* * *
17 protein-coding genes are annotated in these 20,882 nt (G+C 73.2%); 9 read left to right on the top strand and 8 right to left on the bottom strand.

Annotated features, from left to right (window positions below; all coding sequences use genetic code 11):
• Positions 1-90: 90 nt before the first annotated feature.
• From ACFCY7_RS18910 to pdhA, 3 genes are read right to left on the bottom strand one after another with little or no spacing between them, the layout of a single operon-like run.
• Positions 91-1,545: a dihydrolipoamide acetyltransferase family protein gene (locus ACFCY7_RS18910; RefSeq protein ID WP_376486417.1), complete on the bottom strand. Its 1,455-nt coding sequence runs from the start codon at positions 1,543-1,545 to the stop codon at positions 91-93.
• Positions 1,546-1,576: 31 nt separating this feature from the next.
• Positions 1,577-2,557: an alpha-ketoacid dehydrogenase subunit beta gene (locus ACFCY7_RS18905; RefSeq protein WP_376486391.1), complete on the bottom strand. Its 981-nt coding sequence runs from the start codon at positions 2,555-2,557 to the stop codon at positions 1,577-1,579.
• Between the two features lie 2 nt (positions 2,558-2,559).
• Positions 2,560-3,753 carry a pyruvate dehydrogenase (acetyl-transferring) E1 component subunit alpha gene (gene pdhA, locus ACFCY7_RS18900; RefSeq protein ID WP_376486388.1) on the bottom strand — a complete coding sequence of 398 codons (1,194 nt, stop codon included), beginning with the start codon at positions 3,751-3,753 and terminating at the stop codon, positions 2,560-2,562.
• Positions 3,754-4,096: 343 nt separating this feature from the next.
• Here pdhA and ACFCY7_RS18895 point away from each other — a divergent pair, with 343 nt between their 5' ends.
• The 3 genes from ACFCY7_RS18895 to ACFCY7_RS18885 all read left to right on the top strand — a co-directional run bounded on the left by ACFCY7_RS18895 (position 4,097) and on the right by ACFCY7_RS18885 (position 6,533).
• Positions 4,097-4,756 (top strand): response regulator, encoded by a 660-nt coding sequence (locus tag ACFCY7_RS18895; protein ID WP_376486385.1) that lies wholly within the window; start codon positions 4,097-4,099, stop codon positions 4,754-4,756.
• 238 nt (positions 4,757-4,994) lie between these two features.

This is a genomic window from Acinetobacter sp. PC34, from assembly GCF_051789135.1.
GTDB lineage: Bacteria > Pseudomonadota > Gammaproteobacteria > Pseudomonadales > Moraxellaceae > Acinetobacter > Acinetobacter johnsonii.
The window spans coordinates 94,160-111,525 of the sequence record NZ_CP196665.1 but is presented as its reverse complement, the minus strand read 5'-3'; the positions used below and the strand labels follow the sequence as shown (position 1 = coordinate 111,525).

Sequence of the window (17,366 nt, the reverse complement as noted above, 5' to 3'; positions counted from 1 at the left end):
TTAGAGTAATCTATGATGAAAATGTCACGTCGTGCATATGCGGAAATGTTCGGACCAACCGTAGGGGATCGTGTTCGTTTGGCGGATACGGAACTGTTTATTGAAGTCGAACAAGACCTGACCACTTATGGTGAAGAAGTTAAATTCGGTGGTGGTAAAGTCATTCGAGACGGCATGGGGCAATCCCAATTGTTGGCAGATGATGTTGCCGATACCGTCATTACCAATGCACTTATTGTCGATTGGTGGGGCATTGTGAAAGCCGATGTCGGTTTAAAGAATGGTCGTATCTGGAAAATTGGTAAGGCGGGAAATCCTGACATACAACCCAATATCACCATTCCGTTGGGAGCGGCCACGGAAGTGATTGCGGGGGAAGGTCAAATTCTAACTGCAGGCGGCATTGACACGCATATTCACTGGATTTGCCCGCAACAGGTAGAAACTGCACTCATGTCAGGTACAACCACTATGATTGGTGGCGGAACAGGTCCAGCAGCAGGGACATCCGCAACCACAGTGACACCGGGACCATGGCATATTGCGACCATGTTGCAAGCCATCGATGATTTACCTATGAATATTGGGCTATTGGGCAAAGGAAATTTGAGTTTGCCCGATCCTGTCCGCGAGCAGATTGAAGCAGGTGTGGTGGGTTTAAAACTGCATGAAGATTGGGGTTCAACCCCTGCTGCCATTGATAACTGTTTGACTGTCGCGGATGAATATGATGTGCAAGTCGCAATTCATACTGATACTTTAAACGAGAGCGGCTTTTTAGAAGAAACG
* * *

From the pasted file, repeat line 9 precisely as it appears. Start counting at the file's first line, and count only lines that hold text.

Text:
• Positions 2,560-3,753 carry a pyruvate dehydrogenase (acetyl-transferring) E1 component subunit alpha gene (gene pdhA, locus ACFCY7_RS18900; RefSeq protein ID WP_376486388.1) on the bottom strand — a complete coding sequence of 398 codons (1,194 nt, stop codon included), beginning with the start codon at positions 3,751-3,753 and terminating at the stop codon, positions 2,560-2,562.